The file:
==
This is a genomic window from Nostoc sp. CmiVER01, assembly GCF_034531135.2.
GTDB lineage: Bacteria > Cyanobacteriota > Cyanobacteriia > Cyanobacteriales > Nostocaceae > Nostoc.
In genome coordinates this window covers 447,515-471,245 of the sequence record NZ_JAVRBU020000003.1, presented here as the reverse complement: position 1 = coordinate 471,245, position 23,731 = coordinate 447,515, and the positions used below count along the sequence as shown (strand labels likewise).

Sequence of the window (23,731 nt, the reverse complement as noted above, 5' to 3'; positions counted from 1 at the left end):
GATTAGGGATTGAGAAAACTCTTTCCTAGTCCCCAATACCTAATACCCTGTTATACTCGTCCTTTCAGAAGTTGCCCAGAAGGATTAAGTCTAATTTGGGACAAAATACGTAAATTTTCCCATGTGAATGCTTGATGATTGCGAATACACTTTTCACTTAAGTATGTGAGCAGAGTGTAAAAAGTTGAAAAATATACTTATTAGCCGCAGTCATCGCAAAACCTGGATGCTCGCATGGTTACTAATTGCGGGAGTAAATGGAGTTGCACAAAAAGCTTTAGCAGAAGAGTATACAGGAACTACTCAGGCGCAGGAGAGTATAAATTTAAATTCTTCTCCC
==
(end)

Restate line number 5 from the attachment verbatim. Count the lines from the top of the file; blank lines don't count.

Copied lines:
GATTAGGGATTGAGAAAACTCTTTCCTAGTCCCCAATACCTAATACCCTGTTATACTCGTCCTTTCAGAAGTTGCCCAGAAGGATTAAGTCTAATTTGGGACAAAATACGTAAATTTTCCCATGTGAATGCTTGATGATTGCGAATACACTTTTCACTTAAGTATGTGAGCAGAGTGTAAAAAGTTGAAAAATATACTTATTAGCCGCAGTCATCGCAAAACCTGGATGCTCGCATGGTTACTAATTGCGGGAGTAAATGGAGTTGCACAAAAAGCTTTAGCAGAAGAGTATACAGGAACTACTCAGGCGCAGGAGAGTATAAATTTAAATTCTTCTCCC